Over seven years, photographer Stephen Shames created the definitive visual record of the Black Panther Party, from their political organising to free food programmes.

Over seven years, photographer Stephen Shames created the definitive visual record of the Black Panther Party, from their political organising to free food programmes.

When Martin Luther King delivered his era-defining ‘I Have A Dream’ speech at the Lincoln Memorial in Washington D.C. in 1963, he declared: “In a sense we’ve come to our nation’s capital to cash a check… a promise that all men, yes, black men as well as white men, would be guaranteed the “unalienable Rights” of “Life, Liberty and the pursuit of Happiness.”

When King was assassinated in Memphis in 1968, America had yet to honour this check – but a powerful new force had emerged to call on the US to settle its enormous debts to African-Americans.

Founded by Huey P. Newton and Bobby Seale in October 1966, the Black Panther Party was the most radical challenge to the deeply-entrenched racism of the American system and the loudest call for black political self-determination and respect.

A boy salutes the Panthers, New Haven County Courthouse, May 1, 1970

A boy salutes the Panthers, New Haven County Courthouse, May 1, 1970

With their black berets and armed self-defence units, the Panthers struck fear into the hearts of white America, but there was much more to the party than guns and swagger: they organised voter registration drives, fielded political candidates, organised boycotts of racist businesses, ran free food programmes and much more besides.

The defining visual record of the Black Panthers was produced by an unlikely figure, Stephen Shames, who was a white student at University of California Berkeley when he shot his first picture of Bobby and Huey selling Mao’s Little Red Book in San Francisco in 1967. Captivated by their charisma and confidence, Stephen went on to document the Panthers over the next seven years.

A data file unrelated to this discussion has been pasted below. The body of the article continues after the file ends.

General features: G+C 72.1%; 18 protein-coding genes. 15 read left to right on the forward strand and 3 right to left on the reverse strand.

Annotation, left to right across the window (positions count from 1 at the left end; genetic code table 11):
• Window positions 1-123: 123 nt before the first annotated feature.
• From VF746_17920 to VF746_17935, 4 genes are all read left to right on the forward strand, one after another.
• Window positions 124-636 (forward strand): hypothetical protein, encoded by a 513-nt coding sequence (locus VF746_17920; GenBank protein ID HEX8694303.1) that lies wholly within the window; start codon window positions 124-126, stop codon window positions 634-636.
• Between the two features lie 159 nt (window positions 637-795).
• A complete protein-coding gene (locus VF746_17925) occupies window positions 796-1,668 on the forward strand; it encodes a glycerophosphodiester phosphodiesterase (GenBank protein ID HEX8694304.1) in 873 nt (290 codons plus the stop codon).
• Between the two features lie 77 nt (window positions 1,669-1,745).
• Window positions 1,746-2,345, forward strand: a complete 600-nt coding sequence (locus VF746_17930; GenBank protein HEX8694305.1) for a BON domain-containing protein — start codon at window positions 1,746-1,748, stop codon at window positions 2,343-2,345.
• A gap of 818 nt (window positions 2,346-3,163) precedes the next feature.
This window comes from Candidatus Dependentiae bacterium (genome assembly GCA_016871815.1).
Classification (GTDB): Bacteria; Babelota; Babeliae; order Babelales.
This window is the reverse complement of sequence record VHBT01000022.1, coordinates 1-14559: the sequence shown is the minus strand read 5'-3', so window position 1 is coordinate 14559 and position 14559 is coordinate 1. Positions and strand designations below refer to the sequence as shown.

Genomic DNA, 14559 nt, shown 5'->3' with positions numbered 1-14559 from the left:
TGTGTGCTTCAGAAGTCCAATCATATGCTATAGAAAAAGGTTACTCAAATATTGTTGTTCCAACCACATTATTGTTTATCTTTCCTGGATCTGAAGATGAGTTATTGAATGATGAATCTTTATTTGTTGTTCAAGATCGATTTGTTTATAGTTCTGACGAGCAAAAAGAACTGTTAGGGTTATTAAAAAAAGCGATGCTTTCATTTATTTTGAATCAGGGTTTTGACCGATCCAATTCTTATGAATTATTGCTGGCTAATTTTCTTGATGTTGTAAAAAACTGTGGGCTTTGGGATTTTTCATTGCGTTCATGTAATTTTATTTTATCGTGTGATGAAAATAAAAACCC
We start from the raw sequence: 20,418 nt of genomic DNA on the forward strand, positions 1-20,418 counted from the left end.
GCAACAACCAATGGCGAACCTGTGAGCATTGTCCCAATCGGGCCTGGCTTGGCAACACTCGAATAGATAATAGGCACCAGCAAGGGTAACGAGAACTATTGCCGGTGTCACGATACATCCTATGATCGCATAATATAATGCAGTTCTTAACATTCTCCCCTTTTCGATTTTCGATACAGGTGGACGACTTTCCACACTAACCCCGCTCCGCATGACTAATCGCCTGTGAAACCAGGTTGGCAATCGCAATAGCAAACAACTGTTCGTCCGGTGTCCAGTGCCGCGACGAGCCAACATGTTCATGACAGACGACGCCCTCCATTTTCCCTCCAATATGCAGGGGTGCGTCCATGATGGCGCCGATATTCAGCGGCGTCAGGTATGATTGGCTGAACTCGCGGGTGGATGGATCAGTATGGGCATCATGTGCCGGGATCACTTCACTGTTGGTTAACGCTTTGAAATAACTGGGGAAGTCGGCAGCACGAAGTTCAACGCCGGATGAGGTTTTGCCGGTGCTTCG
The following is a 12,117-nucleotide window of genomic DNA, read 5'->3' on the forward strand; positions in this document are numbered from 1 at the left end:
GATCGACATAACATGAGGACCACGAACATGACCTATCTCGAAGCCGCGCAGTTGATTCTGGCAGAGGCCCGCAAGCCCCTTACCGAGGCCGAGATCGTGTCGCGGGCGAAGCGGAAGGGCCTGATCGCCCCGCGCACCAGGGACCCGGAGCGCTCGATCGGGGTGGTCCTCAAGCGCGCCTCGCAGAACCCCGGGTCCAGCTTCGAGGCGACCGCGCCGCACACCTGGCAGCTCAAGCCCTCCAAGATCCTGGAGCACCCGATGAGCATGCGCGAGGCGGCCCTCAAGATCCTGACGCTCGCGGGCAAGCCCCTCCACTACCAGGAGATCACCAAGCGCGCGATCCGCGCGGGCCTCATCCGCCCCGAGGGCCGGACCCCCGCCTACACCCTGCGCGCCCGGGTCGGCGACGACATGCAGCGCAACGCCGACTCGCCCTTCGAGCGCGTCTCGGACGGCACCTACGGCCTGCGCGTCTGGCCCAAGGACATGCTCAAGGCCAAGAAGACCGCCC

Kathleen Cleaver at a Free Huey rally in DeFremery Park, Oakland, 1968

Kathleen Cleaver at a Free Huey rally in DeFremery Park, Oakland, 1968

Panthers stand just offstage at a Free Huey rally in DeFremery Park, Oakland, 1968. Che Brooks (arms folded) was a San Francisco Panther who went to San Quentin State Prison and started the prison chapter.

Panthers stand just offstage at a Free Huey rally in DeFremery Park, Oakland, 1968. Che Brooks (arms folded) was a San Francisco Panther who went to San Quentin State Prison and started the prison chapter.

He documented their rise and effective collapse, brought on by a combination of political in-fighting and immense outward pressure from the authorities in the mid-‘70s. Published on the 50th anniversary of the party’s founding, Stephen co-authored Power to the People: The World of the Black Panthers with Bobby Seale, to reveal the breadth of his archive and provoke a reassessment of the Panthers and their legacy.

People’s Free Food Program, Palo Alto, 1972

People’s Free Food Program, Palo Alto, 1972

Panther Jerry “Odinka” Dunigan talks to kids while they eat breakfast on Chicago’s South Side, November 1970

Panther Jerry “Odinka” Dunigan talks to kids while they eat breakfast on Chicago’s South Side, November 1970

George Jackson’s coffin carried into St. Augustine’s Episcopal Church, Oakland, August 28, 1971

George Jackson’s coffin carried into St. Augustine’s Episcopal Church, Oakland, August 28, 1971

The Lumpen, the Panthers’ singing group, performs at the boycott of Bill’s Liquors, Oakland, 1971. Clark Bailey, known as Santa Rita, is dancing. Michael Torrence (front) and James Mott (back) are drumming.

The Lumpen, the Panthers’ singing group, performs at the boycott of Bill’s Liquors, Oakland, 1971. Clark Bailey, known as Santa Rita, is dancing. Michael Torrence (front) and James Mott (back) are drumming.

Power to the People: The World of the Black Panthers by Bobby Seale and photographer Stephen Shames is published by Abrams.

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